Placenta: impossible food-wine pairing?!?

placenta “When I was pregnant, I just craved organs…so the placenta just made sense.”

So a new mother is quoted in a New York magazine article on cooking placenta. No, not polenta–placenta. I’ve never delivered a placenta personally, so maybe that’s why I find it a little difficult to, erm, swallow. But the NYmag story highlights various preparations including raw, popped in the blender with coconut water and banana, stewed with ginger, lemon, and a jalapeño pepper, and even pill form.

So let’s help the new mothers (and new fathers?) out there as only enophiles can with the fruit of their own labor and the fruits of the vine: which wine would you pair with placenta–or is it impossible?!?

Related: “Breast milk cheese: impossible food-wine pairing?

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17 Responses to “Placenta: impossible food-wine pairing?!?”


  1. que horrible!!!! no usaria vino para eso! lo unico que usaria del vino es la botella para pegarles en la cabeza a esas mujeres por tontas!!


  2. I’m not sure. Does anyone happen to recall which Greek wine Cronus drank while he devoured his children? Retsina, perhaps?


  3. While probably any wine that goes with other organ meats (think, maybe, tripe in this case) will pair well, it’d be more likely that you’d need something to suppress your gag reflex instead of wine. I know I would, and I like organ meats. Well, many of them anyway.


  4. You’ve jumped the shark, Dr. Vino… :)


  5. I enjoy organ meats as well, but I’m not sure if I’d go as far as the placenta. Though, in some cultures it’s a delicacy! Maybe I’d pair it with something really strong, to help take the initial edge off and get over that hump of fear. Or better yet, drink the entire bottle first, and then eat once I have no idea what I’m doing ;)


  6. Hi Tyler, I know that you think I’m a wee bit crazy but one of my colleagues is even crazier and can answer this question for you – Martin Moran MW cooked a meal with his first born’s placenta and would have had wine with it. Give him a shout.


  7. Dear Doc V,
    I am happy as a father of three to suggest that the best “whine” to pair with fresh cut placenta is that of a healthy baby.

    Although watered-down vinegar is a rather medieval pairing it would probably be an adequate choice to acompany this type of dish.

    The thought of this pairing makes my memory of eating eel guts and bile in soup form seem like childs play. What’s next Doc “braised foreskin casserole with puppy heart mashers: impossible food-wine pairing?!?”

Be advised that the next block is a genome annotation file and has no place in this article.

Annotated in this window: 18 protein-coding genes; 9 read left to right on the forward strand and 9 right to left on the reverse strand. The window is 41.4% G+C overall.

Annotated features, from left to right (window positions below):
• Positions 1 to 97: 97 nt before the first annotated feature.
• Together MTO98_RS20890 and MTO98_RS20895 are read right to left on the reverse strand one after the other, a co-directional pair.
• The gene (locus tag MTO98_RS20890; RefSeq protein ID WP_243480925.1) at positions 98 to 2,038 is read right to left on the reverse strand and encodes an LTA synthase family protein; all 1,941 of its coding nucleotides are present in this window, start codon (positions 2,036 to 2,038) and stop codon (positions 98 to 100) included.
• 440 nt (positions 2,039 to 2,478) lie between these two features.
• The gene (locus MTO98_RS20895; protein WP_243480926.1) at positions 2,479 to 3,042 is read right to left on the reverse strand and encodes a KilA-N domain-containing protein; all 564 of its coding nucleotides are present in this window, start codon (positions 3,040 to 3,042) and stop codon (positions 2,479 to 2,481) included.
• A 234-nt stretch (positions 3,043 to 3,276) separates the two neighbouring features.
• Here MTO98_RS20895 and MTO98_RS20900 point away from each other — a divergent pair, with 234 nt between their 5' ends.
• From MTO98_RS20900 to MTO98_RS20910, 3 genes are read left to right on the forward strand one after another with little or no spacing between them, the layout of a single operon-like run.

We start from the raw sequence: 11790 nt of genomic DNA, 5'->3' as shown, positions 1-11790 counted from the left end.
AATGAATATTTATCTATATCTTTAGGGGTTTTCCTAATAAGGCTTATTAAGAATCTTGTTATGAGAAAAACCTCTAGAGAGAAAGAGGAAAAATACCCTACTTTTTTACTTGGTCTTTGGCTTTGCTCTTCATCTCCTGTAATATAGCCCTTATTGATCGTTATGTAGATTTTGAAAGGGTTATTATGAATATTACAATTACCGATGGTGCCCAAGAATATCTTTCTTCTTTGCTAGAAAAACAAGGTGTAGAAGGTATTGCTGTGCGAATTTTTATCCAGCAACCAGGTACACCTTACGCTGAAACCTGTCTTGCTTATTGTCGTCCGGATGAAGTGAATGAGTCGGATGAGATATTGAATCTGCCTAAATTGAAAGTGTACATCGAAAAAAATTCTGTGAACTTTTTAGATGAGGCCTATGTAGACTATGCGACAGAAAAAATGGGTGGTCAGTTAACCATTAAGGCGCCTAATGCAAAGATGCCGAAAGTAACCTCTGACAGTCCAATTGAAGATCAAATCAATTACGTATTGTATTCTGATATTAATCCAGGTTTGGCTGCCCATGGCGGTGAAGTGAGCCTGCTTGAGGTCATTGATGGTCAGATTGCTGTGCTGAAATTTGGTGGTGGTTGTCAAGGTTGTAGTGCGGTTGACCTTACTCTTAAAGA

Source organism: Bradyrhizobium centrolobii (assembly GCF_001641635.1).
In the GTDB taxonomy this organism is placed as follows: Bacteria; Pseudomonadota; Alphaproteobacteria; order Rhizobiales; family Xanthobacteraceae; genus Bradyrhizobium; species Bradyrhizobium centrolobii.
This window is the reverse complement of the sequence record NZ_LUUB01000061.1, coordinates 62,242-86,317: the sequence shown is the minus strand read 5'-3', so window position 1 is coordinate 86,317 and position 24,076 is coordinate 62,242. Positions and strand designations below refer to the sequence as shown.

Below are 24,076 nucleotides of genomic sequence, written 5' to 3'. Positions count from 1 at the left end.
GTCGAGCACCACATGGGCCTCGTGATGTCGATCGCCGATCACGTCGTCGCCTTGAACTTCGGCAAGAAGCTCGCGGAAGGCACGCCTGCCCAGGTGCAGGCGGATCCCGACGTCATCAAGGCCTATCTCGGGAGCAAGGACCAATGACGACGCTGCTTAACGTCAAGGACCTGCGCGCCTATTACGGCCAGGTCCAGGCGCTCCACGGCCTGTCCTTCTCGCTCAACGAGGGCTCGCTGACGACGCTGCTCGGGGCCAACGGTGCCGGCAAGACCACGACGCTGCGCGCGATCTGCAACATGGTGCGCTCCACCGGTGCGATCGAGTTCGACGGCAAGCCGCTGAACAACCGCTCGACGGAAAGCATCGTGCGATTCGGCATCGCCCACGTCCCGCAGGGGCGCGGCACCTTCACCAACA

8. Wine might not do it. I think you might have to go to something like everclear or absinthe: something that would numb your mind so that you wouldn’t think about what you were eating.


  9. Lots of comments on Twitter, FB, etc suggesting Chianti a la Hannibal Lecter…and fava beans.

    David – nice allusion! We will have to call Bacchus.

    Dermot – I *do* wonder what he had…

    Mike G– if NY mag runs a story on the braised foreskin casserole, then we will submit it to you for your pairing!


  10. Doc, for the love of all that’s Holy, please make posts like these later in the day! I read this before breakfast and immediately lost my appetite. That said, I’m going on record with Alsatian white our Vouvray…


  11. Champagne..it is somewhat of a celebration, no?


  12. Couldn’t we just ask Tom Cruise? He said he knew.


  13. I just wish I could “like” or vote up Mike G’s comment. But to answer your question Dr. Vino – impossible wine pairing? YES!


  14. I’d say anything that goes with organ meats would work well; perhaps a nice, earthy Vacqyras or a good pinotage.

    And… eew. No placenta for me, okthxbye!


  15. “But the NYmag story highlights various preparations i… stewed with ginger, lemon, and a jalapeño pepper.”

    I’m not entirely sure why, but gruner is the first thing that popped in my head.

    Just my impulse pairing.


  16. Hmmm… Can’t say placenta would be at the top of my list… You’d need at least a bottle of wine just to consider eating it! If I had to eat it, I’d suggest something strong flavoured – maybe a South African Pinotage like Barista Coffee Pinotage 2009 described as “a burst of intense, rich coffee and chocolate aromas with ripe nuances of mulberry, plum and Maraschino cherries” should be enough to overcome the meal, eh’?


  17. Beaujolais Nouveau flown in via stork.


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